Two ASA Adjudications For BetWay 0
Posted on 9, June 2013
The Advertising Standards Agency (ASA) have received three complaints about the online casino and bookmakers, Betway, resulting in the publication of rulings against them on Wednesday 5th June. Two of the complaints were received about a headline banner that appeared on their website whilst the third was about their television marketing campaign.
The complaints about the headline banner on the Betway website challenged whether the ‘risk free bet’ was misleading because customers would not always get their money back. The ASA then investigated the claim under the following CAP Codes:
Marketing communications must not materially mislead or be likely to do so.
Marketing communications must not mislead the consumer by omitting material information. They must not mislead by hiding material information or presenting it in an unclear, unintelligible, ambiguous or untimely manner.
Material information is information that the consumer needs to make informed decisions in relation to a product. Whether the omission or presentation of material information is likely to mislead the consumer depends on the context, the medium and, if the medium of the marketing communication is constrained by time or space, the measures that the marketer takes to make that information available to the consumer by other means.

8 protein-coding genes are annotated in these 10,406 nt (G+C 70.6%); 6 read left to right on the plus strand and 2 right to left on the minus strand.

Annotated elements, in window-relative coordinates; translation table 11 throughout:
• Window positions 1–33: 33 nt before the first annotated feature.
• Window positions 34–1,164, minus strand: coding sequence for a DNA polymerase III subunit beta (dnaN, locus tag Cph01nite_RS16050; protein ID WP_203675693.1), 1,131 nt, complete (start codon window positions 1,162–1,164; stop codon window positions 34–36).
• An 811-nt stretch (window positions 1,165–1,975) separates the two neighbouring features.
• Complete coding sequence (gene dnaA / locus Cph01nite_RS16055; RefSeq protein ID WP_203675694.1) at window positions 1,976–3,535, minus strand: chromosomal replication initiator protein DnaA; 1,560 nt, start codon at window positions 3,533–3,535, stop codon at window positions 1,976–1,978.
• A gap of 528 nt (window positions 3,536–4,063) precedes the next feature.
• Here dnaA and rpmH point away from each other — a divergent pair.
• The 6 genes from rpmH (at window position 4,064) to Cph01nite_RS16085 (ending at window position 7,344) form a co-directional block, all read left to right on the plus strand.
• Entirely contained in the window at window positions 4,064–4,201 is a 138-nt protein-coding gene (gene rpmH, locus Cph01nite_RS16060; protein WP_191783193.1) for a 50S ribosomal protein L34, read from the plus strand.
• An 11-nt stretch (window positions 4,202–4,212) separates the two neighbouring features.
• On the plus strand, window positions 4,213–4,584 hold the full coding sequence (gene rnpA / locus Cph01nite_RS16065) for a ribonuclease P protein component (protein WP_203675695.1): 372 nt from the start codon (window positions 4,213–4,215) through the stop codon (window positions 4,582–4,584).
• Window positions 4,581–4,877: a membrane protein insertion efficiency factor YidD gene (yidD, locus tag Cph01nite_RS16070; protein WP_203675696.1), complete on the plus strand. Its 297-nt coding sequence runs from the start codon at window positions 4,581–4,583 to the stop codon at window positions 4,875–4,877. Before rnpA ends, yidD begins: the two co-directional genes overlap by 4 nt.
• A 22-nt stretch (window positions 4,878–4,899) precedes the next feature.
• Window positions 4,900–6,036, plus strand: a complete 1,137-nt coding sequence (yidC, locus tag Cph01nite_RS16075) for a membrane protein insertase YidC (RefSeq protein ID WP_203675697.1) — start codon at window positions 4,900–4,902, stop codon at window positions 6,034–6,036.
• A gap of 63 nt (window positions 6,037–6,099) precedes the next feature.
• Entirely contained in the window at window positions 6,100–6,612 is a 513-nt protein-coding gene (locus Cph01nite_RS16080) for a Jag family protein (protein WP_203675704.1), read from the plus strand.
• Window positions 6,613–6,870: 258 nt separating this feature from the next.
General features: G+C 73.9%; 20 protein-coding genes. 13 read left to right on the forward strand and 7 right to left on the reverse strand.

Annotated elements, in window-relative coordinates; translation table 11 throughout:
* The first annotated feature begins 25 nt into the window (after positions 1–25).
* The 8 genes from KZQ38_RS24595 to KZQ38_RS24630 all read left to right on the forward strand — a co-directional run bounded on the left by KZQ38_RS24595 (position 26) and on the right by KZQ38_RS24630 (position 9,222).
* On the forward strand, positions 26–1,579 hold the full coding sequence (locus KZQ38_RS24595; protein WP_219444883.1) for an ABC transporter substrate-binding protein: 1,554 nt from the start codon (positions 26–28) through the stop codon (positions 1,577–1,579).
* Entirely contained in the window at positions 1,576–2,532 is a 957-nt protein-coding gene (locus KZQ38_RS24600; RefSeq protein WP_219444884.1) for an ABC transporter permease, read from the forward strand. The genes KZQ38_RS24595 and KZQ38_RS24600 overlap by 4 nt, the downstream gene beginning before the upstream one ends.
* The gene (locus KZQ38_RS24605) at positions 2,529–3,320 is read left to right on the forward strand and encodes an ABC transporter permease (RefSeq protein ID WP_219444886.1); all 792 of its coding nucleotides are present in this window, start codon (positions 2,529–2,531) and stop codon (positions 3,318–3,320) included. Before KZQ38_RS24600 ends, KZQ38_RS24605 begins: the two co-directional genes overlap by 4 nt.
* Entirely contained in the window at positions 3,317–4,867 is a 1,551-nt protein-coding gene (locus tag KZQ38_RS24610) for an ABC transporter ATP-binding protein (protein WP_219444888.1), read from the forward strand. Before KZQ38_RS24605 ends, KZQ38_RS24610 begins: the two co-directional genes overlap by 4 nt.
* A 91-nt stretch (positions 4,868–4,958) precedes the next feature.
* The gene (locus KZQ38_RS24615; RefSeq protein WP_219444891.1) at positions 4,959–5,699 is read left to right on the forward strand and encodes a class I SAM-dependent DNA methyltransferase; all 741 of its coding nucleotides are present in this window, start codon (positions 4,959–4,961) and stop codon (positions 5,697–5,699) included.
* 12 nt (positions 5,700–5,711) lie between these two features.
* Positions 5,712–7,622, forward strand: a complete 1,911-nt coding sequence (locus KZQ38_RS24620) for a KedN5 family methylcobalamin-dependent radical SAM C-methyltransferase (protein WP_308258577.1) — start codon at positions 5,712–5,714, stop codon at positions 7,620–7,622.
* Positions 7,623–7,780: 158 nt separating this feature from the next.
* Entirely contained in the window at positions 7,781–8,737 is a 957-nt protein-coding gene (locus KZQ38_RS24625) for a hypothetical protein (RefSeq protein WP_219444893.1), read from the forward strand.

Marketing communications must state significant limitations and qualifications. Qualifications may clarify but must not contradict the claims that they qualify.
Qualifications must be presented clearly.
Read the full adjudication here.
Whilst Betway defended themselves the ASA upheld the complaint and found it breached CAP Codes 3.1, 3.3 and 3.9 as well as 8.18 shown below:
Marketing communications that include a promotion and are significantly limited by time or space must include as much information about significant conditions as practicable and must direct consumers clearly to an easily accessible alternative source where all the significant conditions of the promotion are prominently stated. Participants should be able to retain those conditions or easily access them throughout the promotion.
The add can no longer appear in its current format and Betway were told to ‘clearly and accurately qualify "risk-free bet" offers in the future.’
The second complaint about the TV advert shown below challenged whether the commercial was irresponsible because it prioritized gambling over everyday activities.
The full adjudication can be read here.
The ASA investigated the complaint under the following BCAP Codes:
Advertisements must be prepared with a sense of responsibility to the audience and to society.
portray, condone or encourage gambling behaviour that is socially irresponsible or could lead to financial, social or emotional harm
portray gambling as indispensable or as taking priority in life; for example, over family, friends or professional or educational commitments
This complaint was not upheld and no further action is required.